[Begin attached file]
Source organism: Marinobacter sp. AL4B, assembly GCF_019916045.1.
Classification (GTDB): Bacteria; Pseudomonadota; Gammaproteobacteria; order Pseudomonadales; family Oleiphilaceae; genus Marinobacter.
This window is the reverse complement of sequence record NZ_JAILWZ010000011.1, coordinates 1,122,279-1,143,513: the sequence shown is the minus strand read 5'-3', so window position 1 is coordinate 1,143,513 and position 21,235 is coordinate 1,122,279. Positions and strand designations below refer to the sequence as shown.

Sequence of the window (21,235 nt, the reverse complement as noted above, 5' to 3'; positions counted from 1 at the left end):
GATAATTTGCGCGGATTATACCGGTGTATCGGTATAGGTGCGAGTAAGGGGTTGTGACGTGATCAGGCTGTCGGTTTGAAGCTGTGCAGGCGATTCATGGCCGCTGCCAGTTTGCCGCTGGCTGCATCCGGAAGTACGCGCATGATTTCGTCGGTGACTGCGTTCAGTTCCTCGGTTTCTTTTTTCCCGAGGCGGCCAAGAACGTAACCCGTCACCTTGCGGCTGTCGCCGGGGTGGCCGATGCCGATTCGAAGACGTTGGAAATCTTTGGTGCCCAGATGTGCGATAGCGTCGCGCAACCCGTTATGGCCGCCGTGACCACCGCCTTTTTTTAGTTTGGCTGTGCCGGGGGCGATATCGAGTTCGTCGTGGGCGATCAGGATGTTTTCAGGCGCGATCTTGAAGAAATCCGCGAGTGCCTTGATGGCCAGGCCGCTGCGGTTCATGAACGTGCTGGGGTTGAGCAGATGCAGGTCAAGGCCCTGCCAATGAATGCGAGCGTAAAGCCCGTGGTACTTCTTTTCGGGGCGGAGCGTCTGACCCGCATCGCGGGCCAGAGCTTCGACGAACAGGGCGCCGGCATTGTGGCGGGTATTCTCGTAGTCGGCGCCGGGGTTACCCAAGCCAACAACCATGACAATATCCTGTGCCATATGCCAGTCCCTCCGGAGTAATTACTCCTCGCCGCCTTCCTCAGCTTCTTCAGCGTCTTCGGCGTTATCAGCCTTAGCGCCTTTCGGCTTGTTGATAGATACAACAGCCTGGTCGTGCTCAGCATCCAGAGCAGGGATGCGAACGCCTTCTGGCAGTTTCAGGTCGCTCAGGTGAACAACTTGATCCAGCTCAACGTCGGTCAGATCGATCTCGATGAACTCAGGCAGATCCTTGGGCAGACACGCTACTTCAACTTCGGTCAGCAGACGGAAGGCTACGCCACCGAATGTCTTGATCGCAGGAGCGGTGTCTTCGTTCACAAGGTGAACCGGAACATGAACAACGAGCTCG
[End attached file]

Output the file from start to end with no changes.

Source organism: Marinobacter sp. AL4B, assembly GCF_019916045.1.
Classification (GTDB): Bacteria; Pseudomonadota; Gammaproteobacteria; order Pseudomonadales; family Oleiphilaceae; genus Marinobacter.
This window is the reverse complement of sequence record NZ_JAILWZ010000011.1, coordinates 1,122,279-1,143,513: the sequence shown is the minus strand read 5'-3', so window position 1 is coordinate 1,143,513 and position 21,235 is coordinate 1,122,279. Positions and strand designations below refer to the sequence as shown.

Sequence of the window (21,235 nt, the reverse complement as noted above, 5' to 3'; positions counted from 1 at the left end):
GATAATTTGCGCGGATTATACCGGTGTATCGGTATAGGTGCGAGTAAGGGGTTGTGACGTGATCAGGCTGTCGGTTTGAAGCTGTGCAGGCGATTCATGGCCGCTGCCAGTTTGCCGCTGGCTGCATCCGGAAGTACGCGCATGATTTCGTCGGTGACTGCGTTCAGTTCCTCGGTTTCTTTTTTCCCGAGGCGGCCAAGAACGTAACCCGTCACCTTGCGGCTGTCGCCGGGGTGGCCGATGCCGATTCGAAGACGTTGGAAATCTTTGGTGCCCAGATGTGCGATAGCGTCGCGCAACCCGTTATGGCCGCCGTGACCACCGCCTTTTTTTAGTTTGGCTGTGCCGGGGGCGATATCGAGTTCGTCGTGGGCGATCAGGATGTTTTCAGGCGCGATCTTGAAGAAATCCGCGAGTGCCTTGATGGCCAGGCCGCTGCGGTTCATGAACGTGCTGGGGTTGAGCAGATGCAGGTCAAGGCCCTGCCAATGAATGCGAGCGTAAAGCCCGTGGTACTTCTTTTCGGGGCGGAGCGTCTGACCCGCATCGCGGGCCAGAGCTTCGACGAACAGGGCGCCGGCATTGTGGCGGGTATTCTCGTAGTCGGCGCCGGGGTTACCCAAGCCAACAACCATGACAATATCCTGTGCCATATGCCAGTCCCTCCGGAGTAATTACTCCTCGCCGCCTTCCTCAGCTTCTTCAGCGTCTTCGGCGTTATCAGCCTTAGCGCCTTTCGGCTTGTTGATAGATACAACAGCCTGGTCGTGCTCAGCATCCAGAGCAGGGATGCGAACGCCTTCTGGCAGTTTCAGGTCGCTCAGGTGAACAACTTGATCCAGCTCAACGTCGGTCAGATCGATCTCGATGAACTCAGGCAGATCCTTGGGCAGACACGCTACTTCAACTTCGGTCAGCAGACGGAAGGCTACGCCACCGAATGTCTTGATCGCAGGAGCGGTGTCTTCGTTCACAAGGTGAACCGGAACATGAACAACGAGCTCG